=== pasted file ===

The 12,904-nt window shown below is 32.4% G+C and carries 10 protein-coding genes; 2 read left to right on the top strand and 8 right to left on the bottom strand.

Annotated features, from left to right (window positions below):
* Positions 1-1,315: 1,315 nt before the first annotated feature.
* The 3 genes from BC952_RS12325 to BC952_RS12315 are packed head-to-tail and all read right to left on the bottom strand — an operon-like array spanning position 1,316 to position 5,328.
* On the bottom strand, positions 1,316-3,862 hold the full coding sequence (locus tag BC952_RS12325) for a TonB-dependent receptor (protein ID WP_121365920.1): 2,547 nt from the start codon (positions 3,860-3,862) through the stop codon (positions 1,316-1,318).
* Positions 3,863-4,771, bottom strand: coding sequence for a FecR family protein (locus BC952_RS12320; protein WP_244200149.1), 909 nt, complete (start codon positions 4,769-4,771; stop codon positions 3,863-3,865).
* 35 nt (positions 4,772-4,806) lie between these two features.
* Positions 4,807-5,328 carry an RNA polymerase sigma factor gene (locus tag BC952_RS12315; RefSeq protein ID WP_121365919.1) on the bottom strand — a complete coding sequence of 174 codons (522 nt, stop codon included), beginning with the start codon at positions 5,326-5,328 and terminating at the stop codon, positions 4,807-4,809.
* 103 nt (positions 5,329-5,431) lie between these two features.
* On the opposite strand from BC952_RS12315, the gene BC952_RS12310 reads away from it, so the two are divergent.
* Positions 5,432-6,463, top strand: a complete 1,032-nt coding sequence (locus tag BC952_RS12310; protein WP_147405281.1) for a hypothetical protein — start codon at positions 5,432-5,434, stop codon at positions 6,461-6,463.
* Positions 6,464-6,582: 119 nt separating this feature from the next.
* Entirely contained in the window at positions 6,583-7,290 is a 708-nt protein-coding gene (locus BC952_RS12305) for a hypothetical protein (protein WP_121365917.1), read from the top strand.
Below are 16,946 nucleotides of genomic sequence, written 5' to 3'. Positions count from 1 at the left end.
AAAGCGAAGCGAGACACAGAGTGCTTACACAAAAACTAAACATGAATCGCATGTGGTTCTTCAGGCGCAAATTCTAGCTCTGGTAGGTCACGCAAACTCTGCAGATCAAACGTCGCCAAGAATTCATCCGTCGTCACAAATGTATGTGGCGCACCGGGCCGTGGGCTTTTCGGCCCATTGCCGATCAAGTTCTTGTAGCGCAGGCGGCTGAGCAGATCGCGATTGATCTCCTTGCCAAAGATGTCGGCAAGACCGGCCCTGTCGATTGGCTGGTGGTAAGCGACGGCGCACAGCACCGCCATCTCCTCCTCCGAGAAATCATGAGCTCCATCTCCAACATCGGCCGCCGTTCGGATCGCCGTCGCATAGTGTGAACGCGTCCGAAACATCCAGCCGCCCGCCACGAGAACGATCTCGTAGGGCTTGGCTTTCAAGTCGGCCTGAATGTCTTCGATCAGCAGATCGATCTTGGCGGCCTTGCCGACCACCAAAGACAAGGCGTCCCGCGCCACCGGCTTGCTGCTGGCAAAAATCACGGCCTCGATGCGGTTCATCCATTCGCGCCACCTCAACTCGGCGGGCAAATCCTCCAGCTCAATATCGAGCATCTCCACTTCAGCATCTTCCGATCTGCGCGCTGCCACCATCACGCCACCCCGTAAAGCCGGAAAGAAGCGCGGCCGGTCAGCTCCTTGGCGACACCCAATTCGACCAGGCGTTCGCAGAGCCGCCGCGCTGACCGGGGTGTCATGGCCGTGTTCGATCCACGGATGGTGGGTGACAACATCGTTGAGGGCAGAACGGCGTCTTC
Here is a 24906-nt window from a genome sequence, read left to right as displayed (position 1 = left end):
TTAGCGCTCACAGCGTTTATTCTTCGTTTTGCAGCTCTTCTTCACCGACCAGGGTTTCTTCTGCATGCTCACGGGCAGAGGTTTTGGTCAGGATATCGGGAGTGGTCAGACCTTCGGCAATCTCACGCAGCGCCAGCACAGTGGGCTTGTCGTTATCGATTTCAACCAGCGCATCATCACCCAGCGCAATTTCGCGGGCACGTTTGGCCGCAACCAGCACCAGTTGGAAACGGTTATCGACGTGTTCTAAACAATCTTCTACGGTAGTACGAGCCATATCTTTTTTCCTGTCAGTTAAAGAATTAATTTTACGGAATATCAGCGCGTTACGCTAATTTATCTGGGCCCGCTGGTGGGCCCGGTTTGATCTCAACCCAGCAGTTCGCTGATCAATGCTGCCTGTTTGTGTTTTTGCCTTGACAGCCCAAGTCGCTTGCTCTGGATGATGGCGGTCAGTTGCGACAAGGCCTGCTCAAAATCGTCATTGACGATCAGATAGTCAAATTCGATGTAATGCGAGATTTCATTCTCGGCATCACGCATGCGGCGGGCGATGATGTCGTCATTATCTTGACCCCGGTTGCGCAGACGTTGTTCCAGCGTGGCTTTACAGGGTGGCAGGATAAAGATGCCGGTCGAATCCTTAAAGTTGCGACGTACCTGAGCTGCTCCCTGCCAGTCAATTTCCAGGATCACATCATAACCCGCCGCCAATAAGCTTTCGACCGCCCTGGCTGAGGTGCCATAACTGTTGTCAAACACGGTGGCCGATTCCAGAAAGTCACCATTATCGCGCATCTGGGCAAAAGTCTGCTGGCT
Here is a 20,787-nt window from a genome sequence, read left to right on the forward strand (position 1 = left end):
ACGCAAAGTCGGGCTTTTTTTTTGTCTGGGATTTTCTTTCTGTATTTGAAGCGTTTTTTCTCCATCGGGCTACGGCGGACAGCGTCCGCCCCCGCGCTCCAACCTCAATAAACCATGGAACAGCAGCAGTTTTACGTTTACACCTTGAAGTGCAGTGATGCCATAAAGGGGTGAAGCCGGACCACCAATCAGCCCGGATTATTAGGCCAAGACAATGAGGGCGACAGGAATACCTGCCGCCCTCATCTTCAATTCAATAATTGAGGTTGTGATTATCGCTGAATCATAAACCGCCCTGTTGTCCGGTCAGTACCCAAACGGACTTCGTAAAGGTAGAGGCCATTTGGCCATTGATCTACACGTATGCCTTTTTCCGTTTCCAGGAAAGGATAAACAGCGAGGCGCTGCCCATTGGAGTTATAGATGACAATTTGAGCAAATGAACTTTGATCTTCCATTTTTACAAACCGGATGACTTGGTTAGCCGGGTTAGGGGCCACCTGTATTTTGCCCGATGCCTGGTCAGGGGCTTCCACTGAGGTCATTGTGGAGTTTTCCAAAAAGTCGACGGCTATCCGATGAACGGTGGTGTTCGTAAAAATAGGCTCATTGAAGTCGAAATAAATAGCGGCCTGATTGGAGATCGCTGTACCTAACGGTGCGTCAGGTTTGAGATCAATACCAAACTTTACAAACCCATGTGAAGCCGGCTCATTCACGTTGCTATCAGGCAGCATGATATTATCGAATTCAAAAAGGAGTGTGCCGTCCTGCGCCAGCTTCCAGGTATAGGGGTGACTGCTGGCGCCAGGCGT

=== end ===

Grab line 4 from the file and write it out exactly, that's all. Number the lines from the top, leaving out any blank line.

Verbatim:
* The 3 genes from BC952_RS12325 to BC952_RS12315 are packed head-to-tail and all read right to left on the bottom strand — an operon-like array spanning position 1,316 to position 5,328.